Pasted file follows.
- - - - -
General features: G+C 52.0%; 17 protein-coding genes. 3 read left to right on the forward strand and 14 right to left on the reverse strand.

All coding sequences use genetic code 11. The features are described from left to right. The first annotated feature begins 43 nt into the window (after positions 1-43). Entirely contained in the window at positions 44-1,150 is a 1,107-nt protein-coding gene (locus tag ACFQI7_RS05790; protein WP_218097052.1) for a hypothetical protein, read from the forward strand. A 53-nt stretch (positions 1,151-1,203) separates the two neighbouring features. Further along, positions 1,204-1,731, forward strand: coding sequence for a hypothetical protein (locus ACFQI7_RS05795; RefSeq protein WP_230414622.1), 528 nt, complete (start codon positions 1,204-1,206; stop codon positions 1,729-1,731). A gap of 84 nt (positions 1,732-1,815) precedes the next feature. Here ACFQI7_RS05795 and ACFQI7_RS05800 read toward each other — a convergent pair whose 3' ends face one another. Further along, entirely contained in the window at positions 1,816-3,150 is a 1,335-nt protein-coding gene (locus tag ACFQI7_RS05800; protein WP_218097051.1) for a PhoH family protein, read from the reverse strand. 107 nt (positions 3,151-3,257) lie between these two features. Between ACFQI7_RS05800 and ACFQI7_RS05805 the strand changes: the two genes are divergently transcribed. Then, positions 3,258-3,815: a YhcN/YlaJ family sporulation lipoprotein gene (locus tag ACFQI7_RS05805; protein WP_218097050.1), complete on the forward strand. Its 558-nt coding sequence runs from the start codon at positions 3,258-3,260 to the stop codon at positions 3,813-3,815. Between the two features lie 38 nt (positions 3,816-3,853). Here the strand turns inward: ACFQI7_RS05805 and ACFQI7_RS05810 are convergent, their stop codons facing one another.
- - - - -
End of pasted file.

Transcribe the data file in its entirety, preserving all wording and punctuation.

General features: G+C 52.0%; 17 protein-coding genes. 3 read left to right on the forward strand and 14 right to left on the reverse strand.

All coding sequences use genetic code 11. The features are described from left to right. The first annotated feature begins 43 nt into the window (after positions 1-43). Entirely contained in the window at positions 44-1,150 is a 1,107-nt protein-coding gene (locus tag ACFQI7_RS05790; protein WP_218097052.1) for a hypothetical protein, read from the forward strand. A 53-nt stretch (positions 1,151-1,203) separates the two neighbouring features. Further along, positions 1,204-1,731, forward strand: coding sequence for a hypothetical protein (locus ACFQI7_RS05795; RefSeq protein WP_230414622.1), 528 nt, complete (start codon positions 1,204-1,206; stop codon positions 1,729-1,731). A gap of 84 nt (positions 1,732-1,815) precedes the next feature. Here ACFQI7_RS05795 and ACFQI7_RS05800 read toward each other — a convergent pair whose 3' ends face one another. Further along, entirely contained in the window at positions 1,816-3,150 is a 1,335-nt protein-coding gene (locus tag ACFQI7_RS05800; protein WP_218097051.1) for a PhoH family protein, read from the reverse strand. 107 nt (positions 3,151-3,257) lie between these two features. Between ACFQI7_RS05800 and ACFQI7_RS05805 the strand changes: the two genes are divergently transcribed. Then, positions 3,258-3,815: a YhcN/YlaJ family sporulation lipoprotein gene (locus tag ACFQI7_RS05805; protein WP_218097050.1), complete on the forward strand. Its 558-nt coding sequence runs from the start codon at positions 3,258-3,260 to the stop codon at positions 3,813-3,815. Between the two features lie 38 nt (positions 3,816-3,853). Here the strand turns inward: ACFQI7_RS05805 and ACFQI7_RS05810 are convergent, their stop codons facing one another.